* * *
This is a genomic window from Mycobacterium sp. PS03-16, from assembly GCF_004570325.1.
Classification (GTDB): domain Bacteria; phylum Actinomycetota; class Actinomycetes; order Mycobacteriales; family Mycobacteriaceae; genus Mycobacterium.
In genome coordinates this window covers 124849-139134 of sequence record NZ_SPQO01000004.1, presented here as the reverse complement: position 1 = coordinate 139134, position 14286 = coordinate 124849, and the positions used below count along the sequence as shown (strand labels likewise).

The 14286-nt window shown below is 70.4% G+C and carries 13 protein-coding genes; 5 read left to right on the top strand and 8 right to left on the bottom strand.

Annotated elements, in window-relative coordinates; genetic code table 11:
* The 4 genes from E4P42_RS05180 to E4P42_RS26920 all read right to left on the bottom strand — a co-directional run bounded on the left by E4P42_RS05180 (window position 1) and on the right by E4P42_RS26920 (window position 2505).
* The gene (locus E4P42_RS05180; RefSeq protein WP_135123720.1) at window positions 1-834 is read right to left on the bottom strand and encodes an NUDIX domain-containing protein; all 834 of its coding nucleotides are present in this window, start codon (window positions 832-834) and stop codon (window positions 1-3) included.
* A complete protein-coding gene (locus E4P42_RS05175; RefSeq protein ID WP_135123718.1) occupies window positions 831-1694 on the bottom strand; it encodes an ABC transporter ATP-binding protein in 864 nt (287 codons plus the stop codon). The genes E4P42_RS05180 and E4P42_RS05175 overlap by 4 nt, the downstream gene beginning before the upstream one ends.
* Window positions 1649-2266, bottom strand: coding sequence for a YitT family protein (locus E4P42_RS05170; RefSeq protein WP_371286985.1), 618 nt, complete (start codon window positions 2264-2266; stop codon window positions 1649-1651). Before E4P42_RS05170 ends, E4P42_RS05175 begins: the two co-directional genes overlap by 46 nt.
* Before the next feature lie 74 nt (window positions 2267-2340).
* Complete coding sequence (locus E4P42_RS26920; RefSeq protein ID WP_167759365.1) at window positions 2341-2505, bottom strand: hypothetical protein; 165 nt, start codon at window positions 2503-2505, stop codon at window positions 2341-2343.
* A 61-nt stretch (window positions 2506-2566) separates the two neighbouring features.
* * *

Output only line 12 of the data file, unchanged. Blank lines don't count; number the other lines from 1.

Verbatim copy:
* A 61-nt stretch (window positions 2506-2566) separates the two neighbouring features.